Administrative Law (Professor Heckman)

Course number: LAW 3530

Instructors: Gerald Heckman 


Administrative law is about the struggle to achieve a balance between the competing interests that shape the design and implementation of public programs.  While the state must, in the public interest, deliver programs effectively, efficiently and consistently with principles of good government, it must also respect the core values of the rule of law – government that is subject to law and that respects claims of individual dignity and basic liberties, including those reflected in international human rights law.  In this class, we will explore how courts enforce the principles of procedural fairness by ensuring that parties affected by administrative decisions are heard by unbiased decision makers.  We will examine how courts review the substance of administrative decisions.  Finally, we will examine the constitutional dimensions of administrative law.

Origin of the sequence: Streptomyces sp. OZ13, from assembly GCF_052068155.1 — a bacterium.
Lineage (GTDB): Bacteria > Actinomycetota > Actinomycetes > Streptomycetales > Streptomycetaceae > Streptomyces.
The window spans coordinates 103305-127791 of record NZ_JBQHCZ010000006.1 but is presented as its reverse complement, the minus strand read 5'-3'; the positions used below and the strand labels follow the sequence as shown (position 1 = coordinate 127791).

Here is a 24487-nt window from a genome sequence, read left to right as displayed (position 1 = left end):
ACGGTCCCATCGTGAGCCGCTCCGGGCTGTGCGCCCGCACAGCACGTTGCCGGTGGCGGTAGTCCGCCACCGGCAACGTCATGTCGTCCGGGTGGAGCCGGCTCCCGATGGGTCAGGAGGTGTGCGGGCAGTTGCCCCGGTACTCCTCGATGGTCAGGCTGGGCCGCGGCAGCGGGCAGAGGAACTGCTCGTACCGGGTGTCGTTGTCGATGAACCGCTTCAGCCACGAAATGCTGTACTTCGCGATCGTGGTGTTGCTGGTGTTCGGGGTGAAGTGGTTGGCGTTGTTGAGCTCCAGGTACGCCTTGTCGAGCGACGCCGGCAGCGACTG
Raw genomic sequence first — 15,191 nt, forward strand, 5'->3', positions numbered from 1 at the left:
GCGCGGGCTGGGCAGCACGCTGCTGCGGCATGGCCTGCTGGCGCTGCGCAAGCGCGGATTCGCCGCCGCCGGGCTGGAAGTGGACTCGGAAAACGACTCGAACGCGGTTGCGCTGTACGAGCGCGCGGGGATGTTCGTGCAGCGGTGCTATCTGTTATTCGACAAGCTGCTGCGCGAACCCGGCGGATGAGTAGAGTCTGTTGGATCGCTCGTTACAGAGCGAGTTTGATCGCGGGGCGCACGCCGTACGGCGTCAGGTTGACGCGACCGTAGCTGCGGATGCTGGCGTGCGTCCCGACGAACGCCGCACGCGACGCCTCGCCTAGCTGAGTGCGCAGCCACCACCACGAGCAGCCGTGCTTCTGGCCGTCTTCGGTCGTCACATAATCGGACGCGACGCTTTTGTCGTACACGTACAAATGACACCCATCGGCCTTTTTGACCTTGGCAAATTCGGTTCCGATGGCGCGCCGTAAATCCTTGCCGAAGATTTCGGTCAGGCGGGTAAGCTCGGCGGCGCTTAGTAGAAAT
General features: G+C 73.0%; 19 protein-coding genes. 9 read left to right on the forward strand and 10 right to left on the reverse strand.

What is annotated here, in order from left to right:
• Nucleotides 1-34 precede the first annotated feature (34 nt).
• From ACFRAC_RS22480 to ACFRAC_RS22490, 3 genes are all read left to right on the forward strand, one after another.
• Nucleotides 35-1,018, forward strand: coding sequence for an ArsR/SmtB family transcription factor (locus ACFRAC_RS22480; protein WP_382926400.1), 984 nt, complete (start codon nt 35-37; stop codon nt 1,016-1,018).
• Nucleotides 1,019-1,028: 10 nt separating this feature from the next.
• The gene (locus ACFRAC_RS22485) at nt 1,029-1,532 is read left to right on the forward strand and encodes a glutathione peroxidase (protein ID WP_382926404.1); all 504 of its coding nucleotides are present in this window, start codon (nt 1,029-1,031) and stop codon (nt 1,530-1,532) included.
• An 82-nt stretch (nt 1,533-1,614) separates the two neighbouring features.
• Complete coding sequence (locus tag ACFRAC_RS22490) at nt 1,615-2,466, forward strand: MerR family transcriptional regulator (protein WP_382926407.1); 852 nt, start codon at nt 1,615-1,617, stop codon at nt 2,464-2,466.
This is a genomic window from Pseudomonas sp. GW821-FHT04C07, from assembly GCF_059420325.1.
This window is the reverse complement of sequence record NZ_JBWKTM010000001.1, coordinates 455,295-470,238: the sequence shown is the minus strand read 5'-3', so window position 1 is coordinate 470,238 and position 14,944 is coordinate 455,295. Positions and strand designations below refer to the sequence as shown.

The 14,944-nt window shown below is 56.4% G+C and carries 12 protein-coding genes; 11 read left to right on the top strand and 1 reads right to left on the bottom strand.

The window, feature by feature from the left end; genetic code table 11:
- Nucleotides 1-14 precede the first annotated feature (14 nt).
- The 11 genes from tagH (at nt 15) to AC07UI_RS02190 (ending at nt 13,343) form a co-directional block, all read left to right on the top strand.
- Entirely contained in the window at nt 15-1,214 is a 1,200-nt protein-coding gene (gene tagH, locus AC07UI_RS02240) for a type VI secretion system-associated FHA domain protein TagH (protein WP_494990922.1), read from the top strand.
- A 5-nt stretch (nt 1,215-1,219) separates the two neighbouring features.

Teaching Method

Lectures and discussions on the assigned readings. Optional weekly one hour question and answer tutorial sessions at a time and place TBD.


1. Two take home assignments (due on dates to be assigned) counting for around 30% of your final mark which you may work on in groups of between 3 and 5 people.

2. A three-hour open book examination counting for between 60 and 70% of your final mark.  The exam will consist of one or two long hypothetical problems and may also include an essay question.  This exam will take place in the December exam period.

3. Class participation / engagement mark no greater than 10% based on a combination of one or more of in-class participation, participation in online forums and out-of-class engagement (to be determined).

Course Material

Van Harten, Heckman & Mullan, Administrative Law – Cases, Text & Materials, 6th ed. (Toronto: Emond Montgomery, 2010), Supplement (online), cases and materials posted on course page.

Instructors: Gerald Heckman

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